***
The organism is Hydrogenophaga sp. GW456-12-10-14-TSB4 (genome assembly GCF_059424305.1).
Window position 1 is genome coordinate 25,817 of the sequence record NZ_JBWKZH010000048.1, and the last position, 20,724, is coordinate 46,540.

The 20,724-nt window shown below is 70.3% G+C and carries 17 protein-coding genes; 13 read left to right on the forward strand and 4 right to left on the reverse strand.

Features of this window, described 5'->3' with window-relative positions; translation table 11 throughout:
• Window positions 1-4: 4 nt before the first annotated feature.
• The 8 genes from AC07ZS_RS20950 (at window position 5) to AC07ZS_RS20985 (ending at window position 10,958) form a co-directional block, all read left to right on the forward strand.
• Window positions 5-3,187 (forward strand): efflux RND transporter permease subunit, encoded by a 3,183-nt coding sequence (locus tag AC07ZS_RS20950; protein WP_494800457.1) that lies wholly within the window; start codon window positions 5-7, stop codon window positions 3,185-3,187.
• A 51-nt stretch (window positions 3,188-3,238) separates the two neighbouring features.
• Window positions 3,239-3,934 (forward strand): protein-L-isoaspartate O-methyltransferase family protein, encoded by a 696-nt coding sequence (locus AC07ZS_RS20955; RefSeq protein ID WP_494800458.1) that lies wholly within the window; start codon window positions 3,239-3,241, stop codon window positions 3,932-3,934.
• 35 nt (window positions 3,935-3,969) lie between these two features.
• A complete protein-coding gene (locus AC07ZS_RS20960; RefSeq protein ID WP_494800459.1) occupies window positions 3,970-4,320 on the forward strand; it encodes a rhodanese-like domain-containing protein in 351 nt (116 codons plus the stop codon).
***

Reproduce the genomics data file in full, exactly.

The organism is Hydrogenophaga sp. GW456-12-10-14-TSB4 (genome assembly GCF_059424305.1).
Window position 1 is genome coordinate 25,817 of the sequence record NZ_JBWKZH010000048.1, and the last position, 20,724, is coordinate 46,540.

The 20,724-nt window shown below is 70.3% G+C and carries 17 protein-coding genes; 13 read left to right on the forward strand and 4 right to left on the reverse strand.

Features of this window, described 5'->3' with window-relative positions; translation table 11 throughout:
• Window positions 1-4: 4 nt before the first annotated feature.
• The 8 genes from AC07ZS_RS20950 (at window position 5) to AC07ZS_RS20985 (ending at window position 10,958) form a co-directional block, all read left to right on the forward strand.
• Window positions 5-3,187 (forward strand): efflux RND transporter permease subunit, encoded by a 3,183-nt coding sequence (locus tag AC07ZS_RS20950; protein WP_494800457.1) that lies wholly within the window; start codon window positions 5-7, stop codon window positions 3,185-3,187.
• A 51-nt stretch (window positions 3,188-3,238) separates the two neighbouring features.
• Window positions 3,239-3,934 (forward strand): protein-L-isoaspartate O-methyltransferase family protein, encoded by a 696-nt coding sequence (locus AC07ZS_RS20955; RefSeq protein ID WP_494800458.1) that lies wholly within the window; start codon window positions 3,239-3,241, stop codon window positions 3,932-3,934.
• 35 nt (window positions 3,935-3,969) lie between these two features.
• A complete protein-coding gene (locus AC07ZS_RS20960; RefSeq protein ID WP_494800459.1) occupies window positions 3,970-4,320 on the forward strand; it encodes a rhodanese-like domain-containing protein in 351 nt (116 codons plus the stop codon).